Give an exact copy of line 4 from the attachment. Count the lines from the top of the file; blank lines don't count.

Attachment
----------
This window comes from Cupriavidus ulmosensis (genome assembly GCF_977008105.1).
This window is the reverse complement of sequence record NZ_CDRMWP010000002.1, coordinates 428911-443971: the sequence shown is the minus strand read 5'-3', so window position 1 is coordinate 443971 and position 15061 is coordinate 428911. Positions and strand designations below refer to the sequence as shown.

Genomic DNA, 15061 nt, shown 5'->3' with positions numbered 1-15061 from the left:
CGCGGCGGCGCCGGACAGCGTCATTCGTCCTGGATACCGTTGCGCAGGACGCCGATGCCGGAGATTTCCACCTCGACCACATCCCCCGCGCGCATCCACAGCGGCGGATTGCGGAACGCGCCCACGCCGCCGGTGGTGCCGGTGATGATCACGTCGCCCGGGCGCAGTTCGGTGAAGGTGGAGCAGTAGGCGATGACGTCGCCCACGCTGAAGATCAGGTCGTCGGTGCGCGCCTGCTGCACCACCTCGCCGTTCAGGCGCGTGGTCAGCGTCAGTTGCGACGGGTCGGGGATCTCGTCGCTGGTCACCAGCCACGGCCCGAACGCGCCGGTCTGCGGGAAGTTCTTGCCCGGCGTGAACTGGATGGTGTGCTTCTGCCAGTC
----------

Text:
CGCGGCGGCGCCGGACAGCGTCATTCGTCCTGGATACCGTTGCGCAGGACGCCGATGCCGGAGATTTCCACCTCGACCACATCCCCCGCGCGCATCCACAGCGGCGGATTGCGGAACGCGCCCACGCCGCCGGTGGTGCCGGTGATGATCACGTCGCCCGGGCGCAGTTCGGTGAAGGTGGAGCAGTAGGCGATGACGTCGCCCACGCTGAAGATCAGGTCGTCGGTGCGCGCCTGCTGCACCACCTCGCCGTTCAGGCGCGTGGTCAGCGTCAGTTGCGACGGGTCGGGGATCTCGTCGCTGGTCACCAGCCACGGCCCGAACGCGCCGGTCTGCGGGAAGTTCTTGCCCGGCGTGAACTGGATGGTGTGCTTCTGCCAGTC